A little bit about my backstory and what I talked about on the podcast. Yes, I made a decision that many people found to be irresponsible, silly, a blind leap, or whatever phrasing that would describe a whimsical choice. However, in one podcast I couldn’t begin to tell you how much I loathed going to my previous job as I loathed corporate politics, hypocrisy, ethical issues, etc. What I will tell you is that we all are individuals with different personal situations, outlooks, beliefs, etc. My situation allowed me to travel around and figure things out as I went. I took Jim’s courses and found I learned pretty quickly. Yes, I just bought a couple YN560iii speed lights and I am learning how to use them. Don’t we all buy a new piece of gear every now and then to learn something new or to pull off a shot we could not make before? I cannot stress enough that this site is not about egos and is more about learning. I am very disappointed in the negativity seen in these comments and I thought I.P. members could rise above this pettiness.

    Yes, my choice to leave my company and travel the world in the first few months was a good fit for me. It is probably a bad fit for 99.99% of the world, but it worked for me. That is what matters, and both Jim and I believe it is not a good move for everyone. It was risky, but riskier decisions have lead to great things like starting a computer company in California called Apple Computer. Some of the sharks on ABC’s Shark Tank have taken similar risks and look where it got them. Risks have two sets of consequences both good and bad, but you will never know the outcome if you do not try.

    Due to being a one man organization as as far as posting my photos to social media and to my website I will link you to both my site and my Facebook Page. Please keep in mind for those who said I have much room for improvement, we all have room for improvement. 50% of the photos on Facebook are from my father who is my business partner. He only picked up a DSLR in February after shooting Film SLR and point-and-shoot digital cameras for over forty years. I do not feel it is appropriate to criticize my father’s work unless it is constructive; and I take that belief when looking at any other photos posted by any other photographer. Lastly, I challenge you to take a look at my Facebook Page and see how by my father and I have improved thanks to Jim and Improve Photography LLC.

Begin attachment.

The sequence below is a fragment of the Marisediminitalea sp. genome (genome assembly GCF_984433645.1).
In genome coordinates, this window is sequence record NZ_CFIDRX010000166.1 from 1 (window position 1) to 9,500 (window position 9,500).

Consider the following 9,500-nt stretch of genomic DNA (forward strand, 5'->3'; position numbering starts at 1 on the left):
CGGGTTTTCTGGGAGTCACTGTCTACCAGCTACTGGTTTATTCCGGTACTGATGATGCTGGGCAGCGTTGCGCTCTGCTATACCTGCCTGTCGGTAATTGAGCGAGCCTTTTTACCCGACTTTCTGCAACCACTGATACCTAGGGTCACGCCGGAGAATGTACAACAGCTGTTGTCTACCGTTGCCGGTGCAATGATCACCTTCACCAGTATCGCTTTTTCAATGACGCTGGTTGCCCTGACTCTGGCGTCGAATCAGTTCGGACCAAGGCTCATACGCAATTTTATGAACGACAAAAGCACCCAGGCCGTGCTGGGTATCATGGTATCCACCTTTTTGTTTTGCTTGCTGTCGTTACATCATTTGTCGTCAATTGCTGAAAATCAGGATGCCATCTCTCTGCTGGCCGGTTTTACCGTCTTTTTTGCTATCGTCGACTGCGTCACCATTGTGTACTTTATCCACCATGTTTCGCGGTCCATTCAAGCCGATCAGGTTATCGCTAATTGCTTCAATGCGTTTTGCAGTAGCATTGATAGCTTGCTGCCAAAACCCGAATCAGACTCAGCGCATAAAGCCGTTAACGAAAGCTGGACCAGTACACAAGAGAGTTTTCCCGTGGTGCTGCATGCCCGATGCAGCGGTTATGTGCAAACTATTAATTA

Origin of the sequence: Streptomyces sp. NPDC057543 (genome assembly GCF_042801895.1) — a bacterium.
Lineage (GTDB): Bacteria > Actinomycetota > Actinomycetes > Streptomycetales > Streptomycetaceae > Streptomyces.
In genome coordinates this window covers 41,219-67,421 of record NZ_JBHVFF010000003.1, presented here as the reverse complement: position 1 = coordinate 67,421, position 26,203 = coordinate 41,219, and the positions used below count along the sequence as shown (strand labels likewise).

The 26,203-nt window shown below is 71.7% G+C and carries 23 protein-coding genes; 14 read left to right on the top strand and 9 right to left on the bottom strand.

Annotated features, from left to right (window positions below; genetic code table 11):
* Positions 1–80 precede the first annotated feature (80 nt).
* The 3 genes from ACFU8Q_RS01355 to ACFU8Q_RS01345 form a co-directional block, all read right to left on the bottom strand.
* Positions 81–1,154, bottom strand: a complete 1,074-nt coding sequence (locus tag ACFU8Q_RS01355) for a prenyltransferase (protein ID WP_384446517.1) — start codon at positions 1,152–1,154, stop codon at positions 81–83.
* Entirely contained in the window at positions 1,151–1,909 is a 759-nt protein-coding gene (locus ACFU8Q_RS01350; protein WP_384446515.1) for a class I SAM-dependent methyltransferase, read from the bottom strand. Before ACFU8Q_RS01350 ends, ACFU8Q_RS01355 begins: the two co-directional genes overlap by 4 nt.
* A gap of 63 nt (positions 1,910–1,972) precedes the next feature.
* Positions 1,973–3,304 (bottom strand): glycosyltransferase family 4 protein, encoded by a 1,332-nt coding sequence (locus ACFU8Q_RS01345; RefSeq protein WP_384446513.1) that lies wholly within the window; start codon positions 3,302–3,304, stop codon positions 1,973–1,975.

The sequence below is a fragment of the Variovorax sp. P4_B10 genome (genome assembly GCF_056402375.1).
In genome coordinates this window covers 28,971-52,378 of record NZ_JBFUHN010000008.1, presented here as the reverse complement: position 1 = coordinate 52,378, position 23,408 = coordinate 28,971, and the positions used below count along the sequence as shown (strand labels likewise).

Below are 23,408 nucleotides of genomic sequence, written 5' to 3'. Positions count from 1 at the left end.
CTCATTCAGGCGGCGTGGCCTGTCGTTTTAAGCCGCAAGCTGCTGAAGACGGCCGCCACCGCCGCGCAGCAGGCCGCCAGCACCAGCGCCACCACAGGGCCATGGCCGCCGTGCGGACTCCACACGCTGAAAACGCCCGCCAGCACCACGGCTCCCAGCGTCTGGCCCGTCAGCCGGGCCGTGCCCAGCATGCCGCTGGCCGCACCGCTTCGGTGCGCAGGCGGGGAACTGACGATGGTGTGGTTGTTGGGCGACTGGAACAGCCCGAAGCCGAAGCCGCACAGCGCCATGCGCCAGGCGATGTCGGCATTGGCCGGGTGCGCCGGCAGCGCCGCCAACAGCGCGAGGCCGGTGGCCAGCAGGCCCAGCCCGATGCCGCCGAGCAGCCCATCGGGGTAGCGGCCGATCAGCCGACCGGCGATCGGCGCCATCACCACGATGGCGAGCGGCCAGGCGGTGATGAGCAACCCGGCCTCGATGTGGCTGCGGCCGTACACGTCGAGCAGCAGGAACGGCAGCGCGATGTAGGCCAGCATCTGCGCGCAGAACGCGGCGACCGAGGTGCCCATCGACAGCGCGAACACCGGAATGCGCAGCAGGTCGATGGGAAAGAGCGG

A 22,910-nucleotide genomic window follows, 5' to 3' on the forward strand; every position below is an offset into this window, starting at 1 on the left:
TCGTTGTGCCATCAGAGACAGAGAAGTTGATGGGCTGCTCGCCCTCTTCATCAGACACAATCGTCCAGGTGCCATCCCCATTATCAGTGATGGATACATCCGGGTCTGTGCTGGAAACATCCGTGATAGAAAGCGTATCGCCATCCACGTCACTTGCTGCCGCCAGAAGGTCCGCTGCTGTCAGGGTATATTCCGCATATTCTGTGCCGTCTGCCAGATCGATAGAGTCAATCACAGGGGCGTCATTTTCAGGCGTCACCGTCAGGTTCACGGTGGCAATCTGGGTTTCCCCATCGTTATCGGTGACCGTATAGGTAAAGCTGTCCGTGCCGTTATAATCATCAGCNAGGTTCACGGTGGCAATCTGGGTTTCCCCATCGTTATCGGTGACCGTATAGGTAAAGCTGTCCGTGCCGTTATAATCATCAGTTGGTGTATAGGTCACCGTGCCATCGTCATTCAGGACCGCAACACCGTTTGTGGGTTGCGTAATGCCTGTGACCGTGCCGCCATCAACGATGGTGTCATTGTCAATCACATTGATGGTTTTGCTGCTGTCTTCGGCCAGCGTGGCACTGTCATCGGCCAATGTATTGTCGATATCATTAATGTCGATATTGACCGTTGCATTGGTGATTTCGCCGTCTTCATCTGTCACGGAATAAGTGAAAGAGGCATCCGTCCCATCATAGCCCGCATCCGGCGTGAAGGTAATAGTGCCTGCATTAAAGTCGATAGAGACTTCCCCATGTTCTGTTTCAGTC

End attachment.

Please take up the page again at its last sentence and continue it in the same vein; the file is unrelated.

Best Regards,

    Darin Mellor

  12. Darin,

    I really appreciate your response to the comments and the opportunity to hear a bit more about your backstory. Unfortunately, much of that didn’t make its way into the original podcast, which is why I questioned the logic of highlighting your particular story, given the fact that there hadn’t been a history of listener interviews that had highlighted other, more typical paths. However, after hearing the podcast this week, it all makes a little more sense, since it appears that you are going to be working with Jim on a more regular basis. As I mentioned previously, I would still advocate for a more conservative approach, but since you had the means to pull it off without going that route, kudos to you. I wish you the best and look forward to hearing more about your journey. I am of the opinion that if you think you know everything there is to know about photography (or anything else for that matter), you might as well hang it up, so I also enjoy the challenge of learning, and appreciate this community for the many opportunities to do so. Best of Luck!